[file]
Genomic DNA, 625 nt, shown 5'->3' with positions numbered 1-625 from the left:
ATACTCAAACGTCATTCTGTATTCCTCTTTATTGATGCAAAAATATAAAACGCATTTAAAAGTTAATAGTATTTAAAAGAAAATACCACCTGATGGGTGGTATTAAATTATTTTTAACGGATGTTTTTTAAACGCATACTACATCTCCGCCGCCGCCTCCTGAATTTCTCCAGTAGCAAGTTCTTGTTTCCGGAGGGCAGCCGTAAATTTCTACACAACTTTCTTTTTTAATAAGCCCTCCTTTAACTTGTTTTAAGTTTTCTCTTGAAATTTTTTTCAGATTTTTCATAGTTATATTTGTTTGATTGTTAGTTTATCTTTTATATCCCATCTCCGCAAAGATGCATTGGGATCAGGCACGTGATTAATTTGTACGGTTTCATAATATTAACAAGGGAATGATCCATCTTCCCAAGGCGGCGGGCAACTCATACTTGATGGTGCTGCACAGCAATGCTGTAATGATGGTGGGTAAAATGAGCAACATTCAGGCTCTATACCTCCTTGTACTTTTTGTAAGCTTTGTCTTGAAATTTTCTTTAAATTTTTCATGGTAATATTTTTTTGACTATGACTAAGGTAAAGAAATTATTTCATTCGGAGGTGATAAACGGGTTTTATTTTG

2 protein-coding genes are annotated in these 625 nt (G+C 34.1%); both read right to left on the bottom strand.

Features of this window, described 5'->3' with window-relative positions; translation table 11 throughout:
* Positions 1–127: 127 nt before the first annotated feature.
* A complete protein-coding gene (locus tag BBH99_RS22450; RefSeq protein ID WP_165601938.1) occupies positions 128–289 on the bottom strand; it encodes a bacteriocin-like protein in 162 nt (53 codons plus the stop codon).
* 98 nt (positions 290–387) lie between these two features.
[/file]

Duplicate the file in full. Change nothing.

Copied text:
Genomic DNA, 625 nt, shown 5'->3' with positions numbered 1-625 from the left:
ATACTCAAACGTCATTCTGTATTCCTCTTTATTGATGCAAAAATATAAAACGCATTTAAAAGTTAATAGTATTTAAAAGAAAATACCACCTGATGGGTGGTATTAAATTATTTTTAACGGATGTTTTTTAAACGCATACTACATCTCCGCCGCCGCCTCCTGAATTTCTCCAGTAGCAAGTTCTTGTTTCCGGAGGGCAGCCGTAAATTTCTACACAACTTTCTTTTTTAATAAGCCCTCCTTTAACTTGTTTTAAGTTTTCTCTTGAAATTTTTTTCAGATTTTTCATAGTTATATTTGTTTGATTGTTAGTTTATCTTTTATATCCCATCTCCGCAAAGATGCATTGGGATCAGGCACGTGATTAATTTGTACGGTTTCATAATATTAACAAGGGAATGATCCATCTTCCCAAGGCGGCGGGCAACTCATACTTGATGGTGCTGCACAGCAATGCTGTAATGATGGTGGGTAAAATGAGCAACATTCAGGCTCTATACCTCCTTGTACTTTTTGTAAGCTTTGTCTTGAAATTTTCTTTAAATTTTTCATGGTAATATTTTTTTGACTATGACTAAGGTAAAGAAATTATTTCATTCGGAGGTGATAAACGGGTTTTATTTTG

2 protein-coding genes are annotated in these 625 nt (G+C 34.1%); both read right to left on the bottom strand.

Features of this window, described 5'->3' with window-relative positions; translation table 11 throughout:
* Positions 1–127: 127 nt before the first annotated feature.
* A complete protein-coding gene (locus tag BBH99_RS22450; RefSeq protein ID WP_165601938.1) occupies positions 128–289 on the bottom strand; it encodes a bacteriocin-like protein in 162 nt (53 codons plus the stop codon).
* 98 nt (positions 290–387) lie between these two features.